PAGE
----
• According to the DOD’s 2020 “Suicide Annual Report”, the suicide rate increased statistically between calendar years 2015 and 2020 – from 20.3 to 28.7 suicides per 100,000 among active service members.

Research also confirms the powerful and safety mitigating effects of lethal means. Adding safe storage practices to lethal means, such as firearms and drugs, is an effective way to reduce suicide and keep people safe.

Research also shows that it can take less than 10 minutes from thinking about suicide to taking action. For many people, suicidal thoughts and the desire to end one’s life come on quickly and intensely. But these thoughts also tend to fade and lessen in intensity just as quickly. Safe storage practices increase the time it takes for someone with suicidal thoughts to access a deadly item. During this critical period, the desire to die may decline. The person may be reminded of their reasons for living, or someone else may be able to intervene, allowing them to save a life. Nonetheless, the DOD’s goal is to add measures that incorporate additional safeguards between a person at risk of suicide and a method of suicide.

Safe storage of firearms requires:

  • A locking device that creates a barrier against unauthorized access or use.
  • Separation of firearms and ammunition when not in use.
  • Storage in a secure, locked box.

Cable locks, for example, prevent a firearm from being loaded and fired; a gun case provides secure and concealed storage of firearms. Full-size gun safes are equally useful for reliable protection.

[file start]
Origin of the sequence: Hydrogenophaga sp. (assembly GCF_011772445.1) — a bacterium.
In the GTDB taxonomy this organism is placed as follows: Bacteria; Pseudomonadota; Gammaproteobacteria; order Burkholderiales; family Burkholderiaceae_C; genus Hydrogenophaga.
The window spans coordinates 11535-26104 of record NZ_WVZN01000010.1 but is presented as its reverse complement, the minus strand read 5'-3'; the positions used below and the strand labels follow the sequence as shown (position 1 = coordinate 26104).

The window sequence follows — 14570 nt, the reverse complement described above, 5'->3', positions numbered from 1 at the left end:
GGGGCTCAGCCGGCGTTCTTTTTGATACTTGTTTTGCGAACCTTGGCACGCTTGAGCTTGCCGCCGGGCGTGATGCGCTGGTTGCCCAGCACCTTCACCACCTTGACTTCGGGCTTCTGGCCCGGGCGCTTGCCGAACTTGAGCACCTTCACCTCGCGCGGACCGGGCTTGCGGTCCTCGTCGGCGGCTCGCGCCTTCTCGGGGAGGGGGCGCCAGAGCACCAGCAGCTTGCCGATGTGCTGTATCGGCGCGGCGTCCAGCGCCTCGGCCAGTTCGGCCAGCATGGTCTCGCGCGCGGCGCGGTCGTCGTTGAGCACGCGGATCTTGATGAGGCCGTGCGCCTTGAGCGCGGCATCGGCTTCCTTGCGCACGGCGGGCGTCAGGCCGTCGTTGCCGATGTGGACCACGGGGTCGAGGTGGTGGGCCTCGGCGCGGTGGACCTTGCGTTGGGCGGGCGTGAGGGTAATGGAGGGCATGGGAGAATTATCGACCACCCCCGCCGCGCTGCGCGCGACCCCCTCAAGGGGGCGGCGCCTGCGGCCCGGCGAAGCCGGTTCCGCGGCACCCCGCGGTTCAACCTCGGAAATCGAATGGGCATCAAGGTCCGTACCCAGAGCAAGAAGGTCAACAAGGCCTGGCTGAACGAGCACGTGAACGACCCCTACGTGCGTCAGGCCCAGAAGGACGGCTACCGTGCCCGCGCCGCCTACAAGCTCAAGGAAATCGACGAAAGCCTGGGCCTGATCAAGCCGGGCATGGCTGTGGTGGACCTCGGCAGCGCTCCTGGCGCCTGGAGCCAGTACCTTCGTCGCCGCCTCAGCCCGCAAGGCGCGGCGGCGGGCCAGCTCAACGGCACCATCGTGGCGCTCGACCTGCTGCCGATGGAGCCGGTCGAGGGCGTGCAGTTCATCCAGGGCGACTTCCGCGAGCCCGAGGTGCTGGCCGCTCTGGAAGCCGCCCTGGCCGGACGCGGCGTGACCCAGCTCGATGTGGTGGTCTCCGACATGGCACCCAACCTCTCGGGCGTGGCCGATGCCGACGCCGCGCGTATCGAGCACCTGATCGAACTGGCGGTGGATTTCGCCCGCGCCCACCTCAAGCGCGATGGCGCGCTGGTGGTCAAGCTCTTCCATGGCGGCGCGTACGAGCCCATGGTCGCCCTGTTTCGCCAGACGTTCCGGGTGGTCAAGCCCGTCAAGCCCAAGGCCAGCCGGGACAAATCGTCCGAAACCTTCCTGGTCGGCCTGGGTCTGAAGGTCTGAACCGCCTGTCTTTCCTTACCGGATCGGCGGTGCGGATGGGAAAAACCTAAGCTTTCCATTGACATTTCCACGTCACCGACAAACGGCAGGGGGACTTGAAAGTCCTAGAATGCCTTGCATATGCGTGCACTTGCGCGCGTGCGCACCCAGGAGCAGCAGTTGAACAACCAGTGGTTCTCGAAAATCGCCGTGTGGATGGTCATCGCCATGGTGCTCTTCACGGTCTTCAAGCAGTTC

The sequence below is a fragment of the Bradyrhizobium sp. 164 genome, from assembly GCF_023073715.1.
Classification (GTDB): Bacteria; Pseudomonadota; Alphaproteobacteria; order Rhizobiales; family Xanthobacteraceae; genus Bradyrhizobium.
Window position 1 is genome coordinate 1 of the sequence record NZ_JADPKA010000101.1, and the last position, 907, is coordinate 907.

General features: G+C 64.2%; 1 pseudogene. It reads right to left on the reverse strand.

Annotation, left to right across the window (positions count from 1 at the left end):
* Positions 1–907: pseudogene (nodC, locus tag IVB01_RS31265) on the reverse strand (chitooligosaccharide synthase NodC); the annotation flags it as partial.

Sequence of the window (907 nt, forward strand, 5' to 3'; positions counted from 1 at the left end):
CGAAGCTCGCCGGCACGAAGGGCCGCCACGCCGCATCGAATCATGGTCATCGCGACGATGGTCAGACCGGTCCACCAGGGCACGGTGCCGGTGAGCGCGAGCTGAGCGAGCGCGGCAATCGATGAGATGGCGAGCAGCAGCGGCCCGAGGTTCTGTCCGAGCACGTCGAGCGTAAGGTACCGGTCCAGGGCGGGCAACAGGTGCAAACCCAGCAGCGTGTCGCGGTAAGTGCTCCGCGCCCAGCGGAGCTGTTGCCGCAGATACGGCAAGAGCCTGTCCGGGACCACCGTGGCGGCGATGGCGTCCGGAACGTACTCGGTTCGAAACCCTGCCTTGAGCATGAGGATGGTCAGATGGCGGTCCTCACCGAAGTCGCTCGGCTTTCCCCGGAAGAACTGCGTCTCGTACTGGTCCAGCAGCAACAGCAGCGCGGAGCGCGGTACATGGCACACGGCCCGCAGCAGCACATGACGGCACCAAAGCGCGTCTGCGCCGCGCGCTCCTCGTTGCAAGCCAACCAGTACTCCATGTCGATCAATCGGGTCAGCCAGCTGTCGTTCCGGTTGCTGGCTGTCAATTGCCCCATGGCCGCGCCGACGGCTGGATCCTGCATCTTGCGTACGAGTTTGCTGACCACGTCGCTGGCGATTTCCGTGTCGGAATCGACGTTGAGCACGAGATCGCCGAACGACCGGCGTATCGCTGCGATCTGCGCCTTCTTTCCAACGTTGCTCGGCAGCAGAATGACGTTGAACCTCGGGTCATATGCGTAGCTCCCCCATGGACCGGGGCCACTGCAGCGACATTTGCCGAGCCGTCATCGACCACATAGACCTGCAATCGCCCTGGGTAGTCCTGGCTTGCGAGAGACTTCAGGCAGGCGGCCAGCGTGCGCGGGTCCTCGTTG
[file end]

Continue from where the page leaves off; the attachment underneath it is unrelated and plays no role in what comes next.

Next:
To avoid an overdose, medications such as opioids should be kept locked up; Medicine safes are available at most pharmacies. Every second counts in suicide prevention, giving someone an extra moment to change their mind.

To prevent gun-related suicide, DOD takes a multi-pronged approach, working with military leaders at all levels, military communities, military/veteran service organizations, and gun retailers to raise awareness of safe storage options at home. The DOD’s efforts also align with those of the Department of Veterans Affairs in lethal means security for veterans and service members. Safe storage options are effective in preventing suicides and protecting others from home accidents. If not for yourself, practice safe storage so that others cannot easily access your firearm without your knowledge. Unload it, lock it and/or store it. Bottom line: stop, lock and live.

The individual can also provide assistance, particularly in the event of a crisis. If someone you know is feeling overwhelmed or having suicidal thoughts, check them out and don’t be afraid to ask if they have access to lethal means. If the answer is yes, ask if you can safely store these lethal means for a hard time. Putting time and distance between a person who feels overwhelmed and a method of suicide can save a life. A person at risk may not ask for help, but reaching out to offer support can make a difference. Service members and veterans who are in crisis or having suicidal thoughts or those who know a service member or veteran in crisis can call the Veteran/Military Crisis Line for confidential support 24 hours a day, 7 days a week. , 365 days a year. Call 1-800-273-8255 and press 1; send an SMS to 838255; or chat online at VeteransCrisisLine.net/Chat.

Suicide is a public health issue and scientific research indicates that certain types of reporting can have a negative impact on vulnerable people. Journalists covering this topic can visit ReportingOnSuicide.org for resources on suicide reporting.